Fairfax: What Jack Ma wants, Jack Ma may get

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Is Alibaba founder Jack Ma coming after Fairfax? Freelance journalist and self-confessed Sydney Swans tragic Michael Sainsbury thinks so.

The Asia editor of the Little Red Blog says Ma, who already has a beachhead in Australia, wants more.

And we're not just talking e-commerce.

The Alibaba chief is reported to be one of what seems an increasing number interested in acquiring Fairfax Media. So here are some questions you might be asking:

-why: when you've got the money and the opportunity, anything is possible; while other media owners might see potential influence in getting closer to Donald Trump, Jack Ma's business interests are not being held back by being a good friend of China. Sainsbury says there are days when the front page of recent acquisition the South China Morning Post looks like one from the China Daily;

-will he be allowed? Probably not - Australia's Foreign Investment Review Board exists to question the impact on the country of major acquisitions by overseas nationals. News Corp may belong to a Yank, Optus mostly to Singapore's Singtel, a big chunk of Mrs Rinehart's beef properties to Chinese investors, but there would be strong feelings about an asset like the Sydney Morning Herald and The Age - especially if the wannabe purchaser can't use his power to influence the next election (yet);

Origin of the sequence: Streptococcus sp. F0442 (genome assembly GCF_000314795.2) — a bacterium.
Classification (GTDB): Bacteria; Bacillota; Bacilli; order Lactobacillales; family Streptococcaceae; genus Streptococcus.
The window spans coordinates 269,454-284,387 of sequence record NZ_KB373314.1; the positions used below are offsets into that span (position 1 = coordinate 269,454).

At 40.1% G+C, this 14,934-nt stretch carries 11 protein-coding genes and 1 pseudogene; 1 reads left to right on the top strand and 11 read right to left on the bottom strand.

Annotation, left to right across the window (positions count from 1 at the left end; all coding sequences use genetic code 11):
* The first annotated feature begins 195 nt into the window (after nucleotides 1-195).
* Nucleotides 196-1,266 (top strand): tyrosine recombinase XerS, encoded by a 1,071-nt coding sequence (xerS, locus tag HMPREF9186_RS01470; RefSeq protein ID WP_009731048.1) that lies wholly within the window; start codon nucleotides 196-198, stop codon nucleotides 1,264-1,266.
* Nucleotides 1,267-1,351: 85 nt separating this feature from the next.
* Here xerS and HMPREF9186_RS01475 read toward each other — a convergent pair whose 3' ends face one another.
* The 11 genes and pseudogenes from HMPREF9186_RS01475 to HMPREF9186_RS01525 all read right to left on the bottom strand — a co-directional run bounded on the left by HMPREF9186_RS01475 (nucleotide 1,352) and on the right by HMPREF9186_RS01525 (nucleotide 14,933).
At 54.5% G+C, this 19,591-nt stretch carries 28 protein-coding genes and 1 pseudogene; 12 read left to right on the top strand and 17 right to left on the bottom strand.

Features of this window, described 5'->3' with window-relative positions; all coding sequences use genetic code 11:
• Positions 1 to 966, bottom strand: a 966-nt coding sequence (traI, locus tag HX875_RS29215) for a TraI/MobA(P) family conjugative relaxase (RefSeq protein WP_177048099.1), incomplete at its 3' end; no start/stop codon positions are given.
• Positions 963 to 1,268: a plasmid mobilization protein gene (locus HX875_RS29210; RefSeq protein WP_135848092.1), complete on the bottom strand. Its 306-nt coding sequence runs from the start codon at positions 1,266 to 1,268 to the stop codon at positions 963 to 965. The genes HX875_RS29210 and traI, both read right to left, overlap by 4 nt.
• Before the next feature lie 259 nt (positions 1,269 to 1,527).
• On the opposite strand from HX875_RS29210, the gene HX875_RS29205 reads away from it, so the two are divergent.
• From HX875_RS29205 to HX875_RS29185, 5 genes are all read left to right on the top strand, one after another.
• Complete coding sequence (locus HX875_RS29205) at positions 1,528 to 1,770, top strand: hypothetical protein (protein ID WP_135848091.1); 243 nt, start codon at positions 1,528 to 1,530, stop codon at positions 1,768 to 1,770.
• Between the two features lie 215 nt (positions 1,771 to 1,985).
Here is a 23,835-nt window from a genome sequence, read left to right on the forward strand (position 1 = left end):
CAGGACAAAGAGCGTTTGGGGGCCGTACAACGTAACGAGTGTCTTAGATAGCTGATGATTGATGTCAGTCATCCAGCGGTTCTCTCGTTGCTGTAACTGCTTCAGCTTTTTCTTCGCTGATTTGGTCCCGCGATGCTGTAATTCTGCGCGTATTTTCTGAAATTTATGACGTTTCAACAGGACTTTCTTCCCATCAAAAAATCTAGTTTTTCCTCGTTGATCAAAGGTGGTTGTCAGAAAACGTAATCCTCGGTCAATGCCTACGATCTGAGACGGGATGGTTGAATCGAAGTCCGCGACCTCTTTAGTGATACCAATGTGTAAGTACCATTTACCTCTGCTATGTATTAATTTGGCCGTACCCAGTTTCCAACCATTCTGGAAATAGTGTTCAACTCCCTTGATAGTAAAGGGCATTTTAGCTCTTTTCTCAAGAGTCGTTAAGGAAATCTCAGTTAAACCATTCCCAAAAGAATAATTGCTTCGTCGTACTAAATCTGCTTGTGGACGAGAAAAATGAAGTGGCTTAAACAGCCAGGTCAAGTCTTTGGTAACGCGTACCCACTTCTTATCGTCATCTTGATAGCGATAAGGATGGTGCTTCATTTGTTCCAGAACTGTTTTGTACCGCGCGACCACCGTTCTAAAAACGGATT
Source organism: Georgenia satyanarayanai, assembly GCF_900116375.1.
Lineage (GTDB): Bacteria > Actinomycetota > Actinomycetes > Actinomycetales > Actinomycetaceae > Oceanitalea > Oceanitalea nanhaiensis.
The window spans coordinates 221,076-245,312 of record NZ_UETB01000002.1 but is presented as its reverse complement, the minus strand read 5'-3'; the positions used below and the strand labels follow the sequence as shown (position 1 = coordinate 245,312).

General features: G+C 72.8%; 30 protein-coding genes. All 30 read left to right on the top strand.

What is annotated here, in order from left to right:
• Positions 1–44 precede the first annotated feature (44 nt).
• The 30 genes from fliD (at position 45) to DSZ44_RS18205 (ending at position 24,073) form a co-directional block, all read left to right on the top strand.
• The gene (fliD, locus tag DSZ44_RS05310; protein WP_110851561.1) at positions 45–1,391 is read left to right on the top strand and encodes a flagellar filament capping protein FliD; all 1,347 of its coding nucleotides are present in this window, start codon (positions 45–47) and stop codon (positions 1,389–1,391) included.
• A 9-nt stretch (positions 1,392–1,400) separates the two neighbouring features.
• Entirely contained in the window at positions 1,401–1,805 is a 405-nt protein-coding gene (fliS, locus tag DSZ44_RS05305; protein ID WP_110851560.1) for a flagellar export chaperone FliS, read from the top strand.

-so what? Ma has been recruiting journalists in Hong Kong outside the SCMP, and has the resources to build a news team and start an Australian newsmedia organization - even a newspaper; there's no shortage of disenchanted and out-of-work journos who would respond to an enticing offer;

-can we stop him? It's hard to imagine how Ma could be stopped from bringing his Alibaba business to Australia, and setting up a media operation to support it; the suggestion is that he'd like Fairfax Media's Domain site, and recent discussion about the possibility of floating it off as a separate business has reminded everyone not living under a stone, how much of Fairfax's asset base it comprises. Is effective minority control - (another) reverse takeover - out of the question?

Estimated to be worth almost US$30 billion, Ma has been building media interests in the Chinese "shop window" city of Hong Kong, not just through the acquisition of the SCMP, but through separate developments.

Late last year he added former Wall Street Journal Asia digital editor Adam Najberg to his HK team, a man with a reputation for getting things done in environments far less sophisticated than Australia.

Perhaps his next job could be to woo the natives in Melbourne.

Peter Coleman

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